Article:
Zagol K et al. – Blood transfusions are associated with decreased apnea in very low birth weight (VLBW) infants, and apneas are less frequent at higher hematocrits.Methods
- The authors continuously collected waveform, heart rate, and oxygen saturation data from patients in all 45 neonatal intensive care unit beds at the University of Virginia for 120 weeks.
- Central apneas were detected using continuous computer processing of chest impedance, electrocardiographic, and oximetry signals.
- Apnea was defined as respiratory pauses of >10, >20, and >30 seconds when accompanied by bradycardia (<100 beats per minute) and hypoxemia (<80% oxyhemoglobin saturation as detected by pulse oximetry).
- In the transfusion cohort, waveforms were analyzed for 3 days before and after the transfusion for all VLBW infants who received a blood transfusion while also breathing spontaneously.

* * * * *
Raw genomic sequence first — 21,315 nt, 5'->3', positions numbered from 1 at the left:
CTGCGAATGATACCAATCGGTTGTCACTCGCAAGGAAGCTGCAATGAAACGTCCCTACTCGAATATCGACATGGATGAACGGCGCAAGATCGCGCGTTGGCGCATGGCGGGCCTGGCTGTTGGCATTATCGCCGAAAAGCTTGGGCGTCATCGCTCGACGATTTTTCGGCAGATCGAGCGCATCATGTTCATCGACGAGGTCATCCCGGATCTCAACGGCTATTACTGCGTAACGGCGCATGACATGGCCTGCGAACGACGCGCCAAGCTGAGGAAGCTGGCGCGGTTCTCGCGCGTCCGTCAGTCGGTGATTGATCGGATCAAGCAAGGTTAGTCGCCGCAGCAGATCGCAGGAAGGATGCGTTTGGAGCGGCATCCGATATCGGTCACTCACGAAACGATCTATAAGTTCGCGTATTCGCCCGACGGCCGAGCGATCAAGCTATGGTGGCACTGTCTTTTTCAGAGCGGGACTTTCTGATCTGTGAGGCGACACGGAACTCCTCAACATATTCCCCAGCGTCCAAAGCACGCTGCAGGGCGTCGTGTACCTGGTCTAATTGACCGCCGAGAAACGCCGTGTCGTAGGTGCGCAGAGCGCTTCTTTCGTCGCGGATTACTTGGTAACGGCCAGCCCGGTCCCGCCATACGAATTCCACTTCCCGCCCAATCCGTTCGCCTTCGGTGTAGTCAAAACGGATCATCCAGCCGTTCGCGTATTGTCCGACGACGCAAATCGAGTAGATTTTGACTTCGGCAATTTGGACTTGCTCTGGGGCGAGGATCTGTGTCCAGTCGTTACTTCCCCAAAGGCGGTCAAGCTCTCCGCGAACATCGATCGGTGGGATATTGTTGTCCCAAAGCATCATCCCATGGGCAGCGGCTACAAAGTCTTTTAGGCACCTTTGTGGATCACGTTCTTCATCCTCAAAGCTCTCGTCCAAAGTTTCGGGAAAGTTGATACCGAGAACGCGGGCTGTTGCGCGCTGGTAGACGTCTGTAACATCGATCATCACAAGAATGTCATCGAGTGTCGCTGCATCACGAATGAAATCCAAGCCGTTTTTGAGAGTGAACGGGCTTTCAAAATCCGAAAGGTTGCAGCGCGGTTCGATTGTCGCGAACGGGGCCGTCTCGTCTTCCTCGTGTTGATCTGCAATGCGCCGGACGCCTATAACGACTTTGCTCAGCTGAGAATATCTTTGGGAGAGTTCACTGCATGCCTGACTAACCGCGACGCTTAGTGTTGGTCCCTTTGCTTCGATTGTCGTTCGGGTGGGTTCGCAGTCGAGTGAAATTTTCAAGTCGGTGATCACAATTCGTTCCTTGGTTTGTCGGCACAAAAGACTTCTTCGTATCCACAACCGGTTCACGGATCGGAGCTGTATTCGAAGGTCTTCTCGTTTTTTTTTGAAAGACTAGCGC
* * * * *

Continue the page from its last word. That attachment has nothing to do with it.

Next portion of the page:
- Mean apnea rates for the previous 12 hours were quantified and differences for 12 hours before and after transfusion were compared.
- In the hematocrit cohort, 1453 hematocrit values from all VLBW infants admitted and breathing spontaneously during the time period were retrieved, and the association of hematocrit and apnea in the next 12 hours was tested using logistic regression.
- Sixty-seven infants had 110 blood transfusions during times when complete monitoring data were available.
- Transfusion was associated with fewer computer-detected apneic events.
- Probability of future apnea occurring within 12 hours increased with decreasing hematocrit values.